This manifests in on-line visit reports that focus down closely on micro-level differentiation between each encountered posts. Just as hardcore stamp collectors look for anomalies in the printing of seemingly identical stamps (gutter-pairs, phosphor strips)–differences which are only evident to the true initiate–so these bunker hunters point of deviation in the quarter-mastering of these stations (the Ministry of Defense or NATO provenance of the toilet paper for example) or the site specific manifestation of degradation (the degree of corrosion of the powdered bleach tubes).
In this serial bunker-hunting we find a bliss in the manufacture of meaning from a seemingly empty place, an erotics of knowledge. The collector thrives on both finding order (pattern) and exception, and on tracing posts that others cannot locate. These are the vital poles of the collector, and the goal is a totalised acquaintance with the quarry. In this case tracing all 1,500 stations, ideally visiting all of them–and then telling other bunker-hunters that you have achieved this feat and spotted some novel features and instances along the way.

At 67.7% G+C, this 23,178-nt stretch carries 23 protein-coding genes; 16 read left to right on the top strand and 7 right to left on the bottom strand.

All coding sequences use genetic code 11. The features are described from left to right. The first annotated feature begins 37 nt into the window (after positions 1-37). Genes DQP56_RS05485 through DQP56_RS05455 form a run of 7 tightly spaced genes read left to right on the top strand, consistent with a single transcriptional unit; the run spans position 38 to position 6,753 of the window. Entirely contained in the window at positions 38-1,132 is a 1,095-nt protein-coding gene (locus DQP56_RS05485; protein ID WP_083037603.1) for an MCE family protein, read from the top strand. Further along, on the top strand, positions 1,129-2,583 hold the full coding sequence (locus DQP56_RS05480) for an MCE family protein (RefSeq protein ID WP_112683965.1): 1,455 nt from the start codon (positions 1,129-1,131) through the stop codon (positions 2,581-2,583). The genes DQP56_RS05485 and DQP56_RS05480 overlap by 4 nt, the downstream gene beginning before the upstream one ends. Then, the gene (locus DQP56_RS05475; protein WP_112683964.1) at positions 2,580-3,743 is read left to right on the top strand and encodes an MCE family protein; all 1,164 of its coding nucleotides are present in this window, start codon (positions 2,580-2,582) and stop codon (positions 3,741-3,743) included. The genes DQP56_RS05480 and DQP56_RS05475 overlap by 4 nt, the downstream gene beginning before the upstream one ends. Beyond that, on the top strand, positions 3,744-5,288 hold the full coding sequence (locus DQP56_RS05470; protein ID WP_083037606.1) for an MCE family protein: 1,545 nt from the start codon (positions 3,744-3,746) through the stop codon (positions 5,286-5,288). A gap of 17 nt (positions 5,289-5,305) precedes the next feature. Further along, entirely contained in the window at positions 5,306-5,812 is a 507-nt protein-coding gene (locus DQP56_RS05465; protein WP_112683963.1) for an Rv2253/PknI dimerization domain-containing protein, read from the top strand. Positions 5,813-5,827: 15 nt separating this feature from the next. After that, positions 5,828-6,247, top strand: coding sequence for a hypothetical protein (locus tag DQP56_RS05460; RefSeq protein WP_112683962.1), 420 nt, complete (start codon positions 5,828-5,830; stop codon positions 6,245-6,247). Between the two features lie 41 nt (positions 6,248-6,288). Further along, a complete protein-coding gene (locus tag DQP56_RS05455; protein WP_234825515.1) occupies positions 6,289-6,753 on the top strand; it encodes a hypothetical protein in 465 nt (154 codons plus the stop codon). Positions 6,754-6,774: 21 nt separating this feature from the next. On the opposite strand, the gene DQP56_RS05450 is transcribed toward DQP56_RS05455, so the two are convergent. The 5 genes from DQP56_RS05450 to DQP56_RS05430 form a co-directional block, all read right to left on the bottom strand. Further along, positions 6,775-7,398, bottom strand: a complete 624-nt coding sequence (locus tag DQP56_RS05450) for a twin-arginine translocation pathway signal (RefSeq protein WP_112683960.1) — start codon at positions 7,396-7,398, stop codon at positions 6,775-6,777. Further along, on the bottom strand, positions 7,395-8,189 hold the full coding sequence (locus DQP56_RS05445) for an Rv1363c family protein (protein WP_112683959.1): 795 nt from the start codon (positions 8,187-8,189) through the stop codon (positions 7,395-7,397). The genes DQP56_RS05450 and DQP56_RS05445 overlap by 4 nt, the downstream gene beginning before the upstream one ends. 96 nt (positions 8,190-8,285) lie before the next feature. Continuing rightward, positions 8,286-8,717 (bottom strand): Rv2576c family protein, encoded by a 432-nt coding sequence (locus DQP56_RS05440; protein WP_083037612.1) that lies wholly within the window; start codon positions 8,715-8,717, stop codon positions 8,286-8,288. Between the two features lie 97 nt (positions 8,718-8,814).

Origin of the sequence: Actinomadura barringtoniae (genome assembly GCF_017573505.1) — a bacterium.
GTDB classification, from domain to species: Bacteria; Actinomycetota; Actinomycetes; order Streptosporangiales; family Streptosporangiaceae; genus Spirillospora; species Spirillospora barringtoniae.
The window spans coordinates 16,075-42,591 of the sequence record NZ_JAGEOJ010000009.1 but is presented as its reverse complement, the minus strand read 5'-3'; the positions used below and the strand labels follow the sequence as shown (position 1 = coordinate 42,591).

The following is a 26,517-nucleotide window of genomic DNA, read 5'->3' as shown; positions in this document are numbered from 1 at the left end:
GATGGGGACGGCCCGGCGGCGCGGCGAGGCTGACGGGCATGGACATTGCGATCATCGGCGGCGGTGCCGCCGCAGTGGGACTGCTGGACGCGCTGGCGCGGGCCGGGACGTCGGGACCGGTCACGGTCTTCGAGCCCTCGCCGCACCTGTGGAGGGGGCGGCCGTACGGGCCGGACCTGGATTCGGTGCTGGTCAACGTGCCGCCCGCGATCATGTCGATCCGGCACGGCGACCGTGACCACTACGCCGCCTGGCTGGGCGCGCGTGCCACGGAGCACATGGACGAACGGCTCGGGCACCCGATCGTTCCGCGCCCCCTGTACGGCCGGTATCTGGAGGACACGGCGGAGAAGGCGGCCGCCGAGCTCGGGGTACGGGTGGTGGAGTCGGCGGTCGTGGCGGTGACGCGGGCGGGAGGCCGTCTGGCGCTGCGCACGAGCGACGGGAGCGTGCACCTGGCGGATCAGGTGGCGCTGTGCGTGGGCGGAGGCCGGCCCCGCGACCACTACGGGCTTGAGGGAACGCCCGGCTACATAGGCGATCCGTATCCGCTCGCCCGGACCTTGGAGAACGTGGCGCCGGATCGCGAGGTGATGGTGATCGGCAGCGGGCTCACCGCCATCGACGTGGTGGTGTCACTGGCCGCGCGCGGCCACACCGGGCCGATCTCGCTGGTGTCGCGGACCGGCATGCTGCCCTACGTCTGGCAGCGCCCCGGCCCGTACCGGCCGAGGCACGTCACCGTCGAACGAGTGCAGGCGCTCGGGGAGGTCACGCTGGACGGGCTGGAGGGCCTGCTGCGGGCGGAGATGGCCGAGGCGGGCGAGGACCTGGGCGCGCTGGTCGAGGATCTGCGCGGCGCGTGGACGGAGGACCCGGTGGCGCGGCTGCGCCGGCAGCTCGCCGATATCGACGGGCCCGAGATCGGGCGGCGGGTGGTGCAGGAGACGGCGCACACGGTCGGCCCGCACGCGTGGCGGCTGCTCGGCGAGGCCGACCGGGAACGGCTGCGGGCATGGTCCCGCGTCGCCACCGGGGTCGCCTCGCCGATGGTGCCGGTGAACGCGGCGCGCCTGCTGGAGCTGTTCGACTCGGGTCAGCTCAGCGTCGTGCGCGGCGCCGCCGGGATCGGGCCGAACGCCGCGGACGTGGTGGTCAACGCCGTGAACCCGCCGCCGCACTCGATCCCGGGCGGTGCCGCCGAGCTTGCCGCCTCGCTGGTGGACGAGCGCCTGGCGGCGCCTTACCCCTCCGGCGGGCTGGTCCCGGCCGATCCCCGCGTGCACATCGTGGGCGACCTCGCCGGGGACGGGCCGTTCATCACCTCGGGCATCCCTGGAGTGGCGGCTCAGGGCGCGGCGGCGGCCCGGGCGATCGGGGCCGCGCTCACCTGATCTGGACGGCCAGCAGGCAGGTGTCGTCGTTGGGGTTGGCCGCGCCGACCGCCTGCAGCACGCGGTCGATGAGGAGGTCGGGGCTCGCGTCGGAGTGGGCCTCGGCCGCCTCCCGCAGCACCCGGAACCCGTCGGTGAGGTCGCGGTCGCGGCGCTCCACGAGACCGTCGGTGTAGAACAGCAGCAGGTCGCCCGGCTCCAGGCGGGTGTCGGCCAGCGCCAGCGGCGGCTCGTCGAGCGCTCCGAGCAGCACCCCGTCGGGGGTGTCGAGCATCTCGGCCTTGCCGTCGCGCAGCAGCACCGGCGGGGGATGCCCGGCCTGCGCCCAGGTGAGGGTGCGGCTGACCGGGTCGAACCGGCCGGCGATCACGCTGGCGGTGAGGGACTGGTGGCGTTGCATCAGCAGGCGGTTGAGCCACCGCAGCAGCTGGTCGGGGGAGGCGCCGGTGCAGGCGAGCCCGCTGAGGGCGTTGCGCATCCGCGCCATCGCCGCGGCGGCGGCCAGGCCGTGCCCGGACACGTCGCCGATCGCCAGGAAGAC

And, as with Bill’s benchmark hunting, there is often an occupational linkage. Many of the most avid bunker hunters of these places have peripatetic jobs, that require them to travel the UK anyway, or they (or their family members) had worked in the Royal Observer Corps or otherwise experienced the Cold War in a way that seems to have stuck with them even though the rest of the world have moved on.
These collectors are drawn to these places because they make their lives more meaningful. They invest them with awe, reverence and attention to detail. Like my hosts’ living room, and Bill’s laminated benchmarks, these places and things are enmeshed with the enthusiasts’ identity-work.
These collectors are drawn to these places because they make their lives more meaningful. They invest them with awe, reverence and attention to detail. These places are enmeshed with the enthusiasts' identity-work.